How the Quality of Turquoise Affects Its Use in Jewelry

An article by Lee Anderson

What is the best turquoise for jewelry? The answer is, “it depends on the type of jewelry you desire.”

Gem Grade and Rare

If the piece is to be one-of-a-kind, competition, top-investment-quality, the turquoise should be gem grade and rare. The stone should compliment the artist and the gold or silver work. The cost can exceed $40 per carat.

Gem Grade

Very high quality jewelry, also suitable for investment, requires gem-grade turquoise — but not necessarily rare stones. Such stones are beautiful but not as costly ($10 to $20 per carat). They are equal to one-of-a-kind stones in every respect but one — rarity. A breathtakingly beautiful spider web cabochon of Chinese or Tibetan turquoise can cost considerably less than a gem-quality piece of Lander or Lone Mountain turquoise, for example.

Very High  to High Grade

In some cases, the goal is to produce, in quantity, high-quality jewelry at a price that the top 25 percent of the market can readily afford. For this goal, a very-high-grade to high-grade turquoise, properly selected for color, matrix balance, etc., is appropriate. This turquoise should cost about $5 to $7 per carat.

Jewelry Quality, High Quality, and Investment Quality

Most natural turquoise jewelry is made from stones classified as jewelry, high, and investment quality. These stones are good, they have nice luster, but they are not hard enough to preclude long-term color change. They are too good to stabilize and should please nearly everyone. Their cost will be $2 to $5 per carat.

Good Quality (Stabilized)

Jewelry made from many matched cabochons or pieces of inlay nearly always uses good quality turquoise that is stabilized so the color will not change. A beautiful inlay or needle-point necklace will loose its appeal if the turquoise near the wearer’s neck begins turning green while the remainder remains sky blue. This color change may occur as the turquoise absorbs skin oils. Good, stabilized turquoise is usually sold by the pound since so much is wasted in cutting and grinding. In this case, the value of the turquoise is simply part of the value of the artwork and overall material cost for the piece.

Good to Average, Mine Run, and Stock Qualities (Stabilized)

These stones are used for carving and craft shop jewelry. By and large, this is an extremely valuable area economically. It is estimated that over 70 percent of Indian craftspersons, either individually or as shop workers, use this type turquoise. The result is a beautifully balanced piece that is priced remarkably low for the craftsmanship involved. This is the quality of turquoise that created the Indian jewelry market as we know it today. This stone typically sells for approximately $80 per troy pound, but better color can double this cost.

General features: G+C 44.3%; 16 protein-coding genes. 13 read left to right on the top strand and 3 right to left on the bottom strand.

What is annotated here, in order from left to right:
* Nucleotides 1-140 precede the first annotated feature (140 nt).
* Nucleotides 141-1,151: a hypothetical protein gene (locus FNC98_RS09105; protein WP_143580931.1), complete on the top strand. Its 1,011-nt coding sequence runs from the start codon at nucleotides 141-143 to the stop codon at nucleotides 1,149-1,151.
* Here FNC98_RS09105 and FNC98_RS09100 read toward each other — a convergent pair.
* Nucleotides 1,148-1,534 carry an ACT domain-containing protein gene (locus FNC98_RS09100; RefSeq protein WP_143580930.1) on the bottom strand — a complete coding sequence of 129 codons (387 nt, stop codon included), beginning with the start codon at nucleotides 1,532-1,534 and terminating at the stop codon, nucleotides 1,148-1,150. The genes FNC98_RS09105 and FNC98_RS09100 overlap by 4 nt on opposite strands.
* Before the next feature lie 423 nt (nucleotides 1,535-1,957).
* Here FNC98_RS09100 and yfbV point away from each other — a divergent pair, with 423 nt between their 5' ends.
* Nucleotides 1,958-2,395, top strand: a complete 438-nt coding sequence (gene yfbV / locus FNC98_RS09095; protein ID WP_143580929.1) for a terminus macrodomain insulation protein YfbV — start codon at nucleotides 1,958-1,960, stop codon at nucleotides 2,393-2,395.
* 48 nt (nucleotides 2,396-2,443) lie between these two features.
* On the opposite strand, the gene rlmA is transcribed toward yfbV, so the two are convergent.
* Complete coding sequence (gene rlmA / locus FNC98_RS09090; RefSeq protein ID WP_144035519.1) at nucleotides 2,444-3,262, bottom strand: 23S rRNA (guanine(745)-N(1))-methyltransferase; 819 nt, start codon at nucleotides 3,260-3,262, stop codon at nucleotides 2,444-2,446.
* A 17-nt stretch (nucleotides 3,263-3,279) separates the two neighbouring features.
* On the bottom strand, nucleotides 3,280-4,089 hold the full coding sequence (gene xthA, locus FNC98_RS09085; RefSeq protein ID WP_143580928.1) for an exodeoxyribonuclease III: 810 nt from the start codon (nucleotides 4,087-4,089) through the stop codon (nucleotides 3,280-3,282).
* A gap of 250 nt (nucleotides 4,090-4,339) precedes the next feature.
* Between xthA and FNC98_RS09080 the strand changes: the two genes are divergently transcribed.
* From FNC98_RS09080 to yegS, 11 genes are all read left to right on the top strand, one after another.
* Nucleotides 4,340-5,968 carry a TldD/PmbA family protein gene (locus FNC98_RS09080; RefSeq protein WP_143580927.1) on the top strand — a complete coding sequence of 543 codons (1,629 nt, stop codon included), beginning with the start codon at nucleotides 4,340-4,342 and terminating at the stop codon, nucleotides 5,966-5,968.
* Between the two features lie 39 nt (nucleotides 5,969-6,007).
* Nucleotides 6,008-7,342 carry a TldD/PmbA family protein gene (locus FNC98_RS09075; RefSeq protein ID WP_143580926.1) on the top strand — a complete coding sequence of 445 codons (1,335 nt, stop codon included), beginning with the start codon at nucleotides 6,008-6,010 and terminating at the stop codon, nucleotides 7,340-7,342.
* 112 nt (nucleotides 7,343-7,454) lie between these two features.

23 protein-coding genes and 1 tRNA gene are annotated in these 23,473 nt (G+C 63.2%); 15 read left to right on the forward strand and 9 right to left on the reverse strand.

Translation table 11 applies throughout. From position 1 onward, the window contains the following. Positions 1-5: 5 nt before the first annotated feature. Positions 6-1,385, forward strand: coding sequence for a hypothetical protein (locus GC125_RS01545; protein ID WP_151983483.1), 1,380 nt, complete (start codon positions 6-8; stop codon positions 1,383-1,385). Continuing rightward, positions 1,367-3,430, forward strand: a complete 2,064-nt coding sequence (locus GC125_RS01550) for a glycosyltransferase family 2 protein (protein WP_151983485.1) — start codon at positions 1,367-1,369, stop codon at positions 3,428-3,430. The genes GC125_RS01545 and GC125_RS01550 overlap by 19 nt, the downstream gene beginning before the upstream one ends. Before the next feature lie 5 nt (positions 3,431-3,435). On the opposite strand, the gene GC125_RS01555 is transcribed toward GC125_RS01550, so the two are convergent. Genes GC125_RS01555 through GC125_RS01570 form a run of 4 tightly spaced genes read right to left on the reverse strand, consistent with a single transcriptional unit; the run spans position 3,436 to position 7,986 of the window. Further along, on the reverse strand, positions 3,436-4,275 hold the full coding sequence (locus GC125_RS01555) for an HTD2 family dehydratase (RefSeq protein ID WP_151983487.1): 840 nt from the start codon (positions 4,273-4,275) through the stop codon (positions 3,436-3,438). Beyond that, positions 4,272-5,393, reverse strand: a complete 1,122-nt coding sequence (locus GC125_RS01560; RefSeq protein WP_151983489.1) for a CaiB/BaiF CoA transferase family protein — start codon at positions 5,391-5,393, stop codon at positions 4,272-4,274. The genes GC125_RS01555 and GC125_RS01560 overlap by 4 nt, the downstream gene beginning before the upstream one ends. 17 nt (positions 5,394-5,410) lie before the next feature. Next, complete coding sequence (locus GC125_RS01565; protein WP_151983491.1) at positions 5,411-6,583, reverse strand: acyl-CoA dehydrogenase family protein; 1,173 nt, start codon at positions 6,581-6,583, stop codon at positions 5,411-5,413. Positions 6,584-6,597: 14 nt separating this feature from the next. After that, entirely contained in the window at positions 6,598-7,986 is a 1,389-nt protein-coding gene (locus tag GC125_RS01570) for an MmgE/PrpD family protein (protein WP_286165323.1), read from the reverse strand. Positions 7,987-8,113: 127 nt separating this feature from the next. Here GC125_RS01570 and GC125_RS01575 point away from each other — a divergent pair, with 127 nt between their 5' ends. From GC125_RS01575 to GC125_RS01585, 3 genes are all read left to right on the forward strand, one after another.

Low Quality (Stabilized)

The lowest qualities —chalk, chip stock, and bulk — must be stabilized to be used. Often this turquoise is “color shot”— in other words, artificially colored. Much of it is used for assembly-line manufacturing, machine stamped work, etc. It, too, has a place in the market: It is sterling silver, it is turquoise, and it portrays the “Santa Fe look” at a remarkably low price. Many collectors get their start here; they like the look and become interested in the whole field. As they learn more, their tastes change, almost always upward. This type of turquoise costs $20 to $30 a pound.

Fake and Synthetic

This turquoise is often found in “Indian” jewelry made overseas. It, too, is available in the U.S., and is used by some Indians. It has a place in the market also, as long as you view it from the standpoint of art and craftsmanship. Look at the jewelry as you would a painting. Don’t look for material value…only the value of the art…the creation. Fake and synthetic turquoise costs about the same as chip stock or bulk stabilized turquoise.

As you can see, turquoise values range dramatically, and it’s not always easy to apply a value… even though it is easy to establish a cost. In other words, value often exceeds cost because of the artwork and craftsmanship involved. Sometimes we must view turquoise in the same way we view an oil painting. The individual components have little or no value individually, but as a whole, the artwork has significant value.

References / Recommended Readings

John Adair, The Navajo and Pueblo Silversmiths, University of Oklahoma Press, 1944

Margery Bedinger, Indian Silver, Navajo and Pueblo Jewelers, University of New Mexico Press, 1973.

M.G. Brown, Blue Gold, The Turquoise Story, Main Street Press, Anaheim, CA, 1975.

Larry Frank, Indian Silver Jewelry of the Southwest, Schiffer Publishing Ltd., Westchester, Pennsylvania, 1990.

The International Turquoise Annuals, vol. I and II, 1975 and 1976 (only two published) Impart Pub, Reno, NV. Note in vol. I the article on pages 31–55 by D. Allen Penick, “Turquoise, the Mineral that’s an Accident.”

Carl Rosnek and Joseph Stacy, Skystone and Silver, Prentice Hall, Englewood Cliffs, New Jersey, 1976.

Joseph E. Poque, Ph.D, The Turquoise, A report to the National Academy of Science, vol. XII, Second and Third Memoir, 1915. Reprinted in 1974 by Rio Grande Press, Inc., Glorieta, NM. (This reprint includes a foreword and details on Southwestern turquoise mines by Rex Arrowsmith and an excellent reference list. )

Stuart A. Northrop, Turquoise and Spanish Mines in New Mexico, University of New Mexico, Press, 1975.

Stuart A. Northrop, David L. Newman, David H. Snow, Turquoise, reprinted by General Printing and Paper Co., Topeka, KS. A reprint from El Palacio, vol. 79, No. 1, 1973, Museum of New Mexico.

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